There are also a lot more open seats in 2022 than in 2018. Juliana Feliciano Reyes at the Inquirer, who wrote a fascinating story this week analyzing what voter file data says about Philadelphia’s committee people, reports that there were around 400 open seats in the 2018 election, while in 2022 there are about 877.

There are 285 voting divisions where nobody filed to run for either of the two available Democratic committee seats, and 307 divisions where only one candidate filed to run.

Wards with especially high numbers of open seats include Wards 3, 4, 5, 8, 11, 13, 24, 25, 27, 36, 41, 42, 48, 54, 56, 58, 60, and 61.

People who are interested in running to represent an open seat can check out the current list of candidates here and see if there are any openings where you live. It’s easy to run a write-in campaign for yourself if there’s a vacancy, and you can win with as little as one (1) vote.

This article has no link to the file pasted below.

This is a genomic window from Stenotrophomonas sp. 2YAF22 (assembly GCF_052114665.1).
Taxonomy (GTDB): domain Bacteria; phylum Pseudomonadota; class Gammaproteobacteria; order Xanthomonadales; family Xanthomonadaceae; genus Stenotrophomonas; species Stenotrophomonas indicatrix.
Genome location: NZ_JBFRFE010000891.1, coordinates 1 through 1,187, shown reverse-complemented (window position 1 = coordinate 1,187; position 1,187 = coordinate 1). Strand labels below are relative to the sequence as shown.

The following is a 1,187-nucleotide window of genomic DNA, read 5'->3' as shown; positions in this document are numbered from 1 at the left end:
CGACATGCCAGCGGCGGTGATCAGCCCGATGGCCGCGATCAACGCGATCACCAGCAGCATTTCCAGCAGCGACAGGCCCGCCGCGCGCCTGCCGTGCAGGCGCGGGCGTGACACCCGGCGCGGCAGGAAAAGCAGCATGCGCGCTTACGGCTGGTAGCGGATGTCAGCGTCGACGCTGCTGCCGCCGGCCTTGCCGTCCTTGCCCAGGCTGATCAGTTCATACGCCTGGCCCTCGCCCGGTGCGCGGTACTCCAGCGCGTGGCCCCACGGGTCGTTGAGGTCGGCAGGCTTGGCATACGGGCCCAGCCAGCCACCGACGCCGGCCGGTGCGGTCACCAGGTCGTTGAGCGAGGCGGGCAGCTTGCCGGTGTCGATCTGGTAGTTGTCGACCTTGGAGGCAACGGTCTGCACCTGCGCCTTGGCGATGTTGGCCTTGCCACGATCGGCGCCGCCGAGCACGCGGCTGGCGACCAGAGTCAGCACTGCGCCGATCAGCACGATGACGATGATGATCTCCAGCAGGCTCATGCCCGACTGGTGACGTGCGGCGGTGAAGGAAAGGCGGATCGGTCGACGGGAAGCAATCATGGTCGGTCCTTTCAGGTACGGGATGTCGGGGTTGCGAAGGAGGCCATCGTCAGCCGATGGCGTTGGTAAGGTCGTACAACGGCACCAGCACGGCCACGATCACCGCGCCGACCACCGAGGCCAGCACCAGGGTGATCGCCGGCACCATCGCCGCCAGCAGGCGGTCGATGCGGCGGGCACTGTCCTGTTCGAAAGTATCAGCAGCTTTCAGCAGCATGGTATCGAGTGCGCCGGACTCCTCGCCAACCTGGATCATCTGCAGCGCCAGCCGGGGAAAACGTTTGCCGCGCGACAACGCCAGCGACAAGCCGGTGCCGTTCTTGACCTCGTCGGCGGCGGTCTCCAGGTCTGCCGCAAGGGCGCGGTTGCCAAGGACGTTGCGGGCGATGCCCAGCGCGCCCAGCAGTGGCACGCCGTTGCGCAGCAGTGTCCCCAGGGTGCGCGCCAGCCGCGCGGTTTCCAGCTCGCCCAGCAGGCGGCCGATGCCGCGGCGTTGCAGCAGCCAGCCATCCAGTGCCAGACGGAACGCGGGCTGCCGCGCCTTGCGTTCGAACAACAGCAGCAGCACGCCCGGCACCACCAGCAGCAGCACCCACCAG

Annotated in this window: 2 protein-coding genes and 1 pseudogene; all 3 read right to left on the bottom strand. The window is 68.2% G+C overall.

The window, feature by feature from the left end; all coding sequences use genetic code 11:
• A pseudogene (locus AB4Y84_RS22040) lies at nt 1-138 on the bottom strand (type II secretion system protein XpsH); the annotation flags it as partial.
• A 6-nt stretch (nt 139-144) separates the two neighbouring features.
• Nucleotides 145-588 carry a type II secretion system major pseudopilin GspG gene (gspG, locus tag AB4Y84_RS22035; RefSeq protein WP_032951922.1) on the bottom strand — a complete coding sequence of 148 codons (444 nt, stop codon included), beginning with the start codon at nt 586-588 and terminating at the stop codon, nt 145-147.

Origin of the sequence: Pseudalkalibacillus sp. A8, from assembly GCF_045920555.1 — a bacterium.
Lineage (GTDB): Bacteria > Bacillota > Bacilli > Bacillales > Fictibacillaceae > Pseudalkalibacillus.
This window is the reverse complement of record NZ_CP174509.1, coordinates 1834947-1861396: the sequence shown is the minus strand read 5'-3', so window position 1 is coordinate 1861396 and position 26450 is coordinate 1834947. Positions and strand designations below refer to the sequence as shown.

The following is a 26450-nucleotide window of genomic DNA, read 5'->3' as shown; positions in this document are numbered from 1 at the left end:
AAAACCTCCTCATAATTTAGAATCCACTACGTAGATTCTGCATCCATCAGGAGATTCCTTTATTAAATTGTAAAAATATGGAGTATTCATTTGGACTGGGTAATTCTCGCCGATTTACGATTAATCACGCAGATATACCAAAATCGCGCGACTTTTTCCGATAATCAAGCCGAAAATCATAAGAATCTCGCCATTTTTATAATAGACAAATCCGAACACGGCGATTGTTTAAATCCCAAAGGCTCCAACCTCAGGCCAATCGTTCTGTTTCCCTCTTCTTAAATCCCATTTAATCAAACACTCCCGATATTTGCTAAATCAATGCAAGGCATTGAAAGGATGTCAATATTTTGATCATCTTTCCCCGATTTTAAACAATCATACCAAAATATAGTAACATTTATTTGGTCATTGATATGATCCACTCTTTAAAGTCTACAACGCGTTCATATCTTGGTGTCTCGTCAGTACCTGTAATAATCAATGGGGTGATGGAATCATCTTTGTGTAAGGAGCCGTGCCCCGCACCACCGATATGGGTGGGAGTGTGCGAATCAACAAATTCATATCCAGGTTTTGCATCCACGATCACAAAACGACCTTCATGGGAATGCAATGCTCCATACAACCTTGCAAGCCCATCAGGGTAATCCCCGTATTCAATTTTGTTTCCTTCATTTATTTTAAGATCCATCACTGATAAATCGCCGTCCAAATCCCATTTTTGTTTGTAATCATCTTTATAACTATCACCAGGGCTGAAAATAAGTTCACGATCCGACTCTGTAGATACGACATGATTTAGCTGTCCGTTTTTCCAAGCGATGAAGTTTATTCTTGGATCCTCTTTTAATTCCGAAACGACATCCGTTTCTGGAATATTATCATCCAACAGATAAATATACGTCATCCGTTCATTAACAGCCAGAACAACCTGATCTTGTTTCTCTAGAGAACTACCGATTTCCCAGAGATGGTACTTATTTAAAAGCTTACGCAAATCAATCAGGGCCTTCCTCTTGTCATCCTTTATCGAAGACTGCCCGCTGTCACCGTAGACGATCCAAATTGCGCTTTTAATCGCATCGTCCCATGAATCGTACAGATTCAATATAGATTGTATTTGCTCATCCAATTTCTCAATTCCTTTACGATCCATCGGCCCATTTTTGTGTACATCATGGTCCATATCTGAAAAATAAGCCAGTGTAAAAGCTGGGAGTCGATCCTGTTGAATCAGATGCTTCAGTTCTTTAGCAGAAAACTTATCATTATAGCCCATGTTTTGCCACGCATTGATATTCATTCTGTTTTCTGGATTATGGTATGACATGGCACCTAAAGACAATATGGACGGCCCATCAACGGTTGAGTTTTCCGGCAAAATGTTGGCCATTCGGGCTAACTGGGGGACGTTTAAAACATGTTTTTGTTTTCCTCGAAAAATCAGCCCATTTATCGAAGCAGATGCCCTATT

It’s best to try to get a decent number of neighbors to write your name in just in case anybody else in your voting division has the same idea, and Philadelphia 3.0 will be sharing more information in future newsletters walking people through how this works.

Send an email at [email protected] or text 3.0’s ward elections help desk number at 215-770-1118 if you’re interested in talking about petition challenges, open seats and write-in campaigns, or you have any general questions.

Jon Geeting is the director of engagement at Philadelphia 3.0, a political action committee that supports efforts to reform and modernize City Hall. This is part of a series of articles running on both The Citizen and 3.0’s blog.